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The Transcontinental Railroad: Transforming California and the Nation

Landmarks of American History and Culture Workshops for School Teachers

Postmark Deadline: March 4, 2013

Two one-week workshops for eighty school teachers on the transcontinental railroad and its impact on nineteenth-century America.

This workshop explores the impact of the transcontinental railroad on the politics, society, economy, and environment of California and the nation. Daily topics include technology and labor, geography and the environment, the social and economic impact of the railroad, and the West in the American imagination. Based in Sacramento, the western terminus of the railroad, the project includes visits to the California State Railroad Museum, Old Sacramento State Historic Park, the Sacramento History Museum, the Crocker Art Museum, and the mansion of railroad baron Leland Stanford. Farther afield, participants take day trips to Stanford University's Bill Lane Center for the West, the Chinese Historical Society of America, and the treacherous Donner Pass, an example of the difficult terrain faced by railroad workers. In addition to co-directors Ari Kelman and Eric Rauchway of University of California, Davis, the faculty includes historians Richard White (Stanford University) and Richard J. Orsi (California State University, East Bay), as well as museum curators and staff. White discusses selected chapters from his prize-winning book Railroaded: The Transcontinentals and the Making of Modern America. Other readings are drawn from Amy Richter's Home on the Rails: Women, the Railroad, and the Rise of Public Domesticity; Alexander Saxton's The Indispensable Enemy: Labor and the Anti-Chinese Movement in California; Wolfgang Schivelbusch's The Railway Journey: The Industrialization of Time and Space in the 19th Century; Andrew C. Isenberg's The Destruction of the Bison: An Environmental History, 1850-1920; and The West as America: Reinterpreting Images of the Frontier, 1820-1920, edited by William Truettner. During the workshop, participants develop a resource list, annotated bibliography, and lesson or unit plans for posting on the project's website.

Dates: June 23-28 or July 7-12
Director(s): Ari Kelman and Eric Rauchway
Grantee Institutions: University of California, Davis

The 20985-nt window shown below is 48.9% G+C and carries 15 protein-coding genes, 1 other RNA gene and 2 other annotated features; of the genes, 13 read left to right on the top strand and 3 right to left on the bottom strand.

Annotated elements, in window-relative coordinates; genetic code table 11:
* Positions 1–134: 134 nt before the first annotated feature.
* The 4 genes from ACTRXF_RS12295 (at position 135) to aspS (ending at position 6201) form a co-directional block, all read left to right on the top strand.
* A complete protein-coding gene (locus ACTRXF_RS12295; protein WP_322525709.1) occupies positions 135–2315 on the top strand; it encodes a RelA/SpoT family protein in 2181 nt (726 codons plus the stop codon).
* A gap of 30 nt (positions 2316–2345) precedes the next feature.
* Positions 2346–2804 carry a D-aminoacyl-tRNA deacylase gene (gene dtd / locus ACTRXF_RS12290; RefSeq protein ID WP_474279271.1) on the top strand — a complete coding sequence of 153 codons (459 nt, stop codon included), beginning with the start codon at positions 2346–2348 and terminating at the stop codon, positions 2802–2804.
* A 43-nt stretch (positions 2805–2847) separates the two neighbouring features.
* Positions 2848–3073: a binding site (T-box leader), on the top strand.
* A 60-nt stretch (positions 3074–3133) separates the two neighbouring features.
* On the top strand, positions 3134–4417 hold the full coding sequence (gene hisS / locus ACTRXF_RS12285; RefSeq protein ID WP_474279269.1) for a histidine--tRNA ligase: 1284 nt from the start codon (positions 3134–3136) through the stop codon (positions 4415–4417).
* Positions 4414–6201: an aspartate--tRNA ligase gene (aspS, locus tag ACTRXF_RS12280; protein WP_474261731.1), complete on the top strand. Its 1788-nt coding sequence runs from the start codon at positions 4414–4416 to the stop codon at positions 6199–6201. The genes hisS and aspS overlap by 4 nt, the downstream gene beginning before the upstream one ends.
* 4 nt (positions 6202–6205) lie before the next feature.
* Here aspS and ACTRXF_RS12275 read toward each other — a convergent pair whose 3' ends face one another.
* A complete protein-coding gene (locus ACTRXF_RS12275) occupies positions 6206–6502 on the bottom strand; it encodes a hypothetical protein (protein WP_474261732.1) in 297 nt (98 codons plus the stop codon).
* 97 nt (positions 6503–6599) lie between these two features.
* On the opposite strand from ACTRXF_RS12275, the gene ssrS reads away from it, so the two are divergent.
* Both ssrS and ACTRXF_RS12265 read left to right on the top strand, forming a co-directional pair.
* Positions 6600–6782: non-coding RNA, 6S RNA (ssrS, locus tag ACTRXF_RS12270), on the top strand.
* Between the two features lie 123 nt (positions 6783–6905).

Location: Sacramento, CA

About NEH Landmarks of American History: Workshops for School Teachers

The National Endowment for the Humanities is an independent grant-making agency of the federal government. As part of the NEH’s We the People program, we offer the following Landmarks of American History and Culture Workshops for School Teachers. NEH Landmarks of American History and Culture Workshops provide the opportunity for K-12 educators to engage in intensive study and discussion of important topics in American history and culture. These one-week programs will give participants direct experiences in the interpretation of significant historical and cultural sites and the use of archival and other primary evidence. Landmarks Workshops present the best scholarship on a specific landmark or related cluster of landmarks, enabling participants to gain a sense of the importance of historical places, to make connections between what they learn in the Workshop and what they teach, and to develop enhanced teaching or research materials.

Amount of Award

Teachers selected to participate will receive a stipend of $1,200 at the end of the residential Workshop session. Stipends are intended to help cover living expenses, books, and travel expenses to and from the Workshop location.


These projects are designed principally for classroom teachers and librarians in public, charter, independent, and religiously-affiliated schools, as well as home schooling parents. Other K-12 school personnel, including administrators, substitute teachers, and classroom professionals, are eligible to participate, subject to available space.

Teachers at schools in the United States or its territorial possessions or Americans teaching in foreign schools where at least 50 percent of the students are American nationals are eligible for this program. Applicants must be United States citizens, residents of U.S. jurisdictions, or foreign nationals who have been residing in the United States or its territories for at least the three years immediately preceding the application deadline. Foreign nationals teaching abroad at non-U.S. chartered institutions are not eligible to apply.

Applicants must complete the NEH application and provide all of the information requested to be considered eligible.

New this year: An individual may apply to up to two NEH Summer Programs in any one year (Landmarks Workshops, Summer Seminars, or Summer Institutes), but may participate in only one. Please note that eligibility criteria differ significantly between the Landmarks Workshops and the Seminars and Institutes Programs.

How to Apply

Please e-mail, telephone or send by U.S. Post a request for application information and expanded Workshop descriptions to the Landmarks directors listed here; in many cases, these materials will also be available on project Web sites. You may request information about as many Workshops as you like, and, as noted above, you may apply to up to two programs but participate in only one.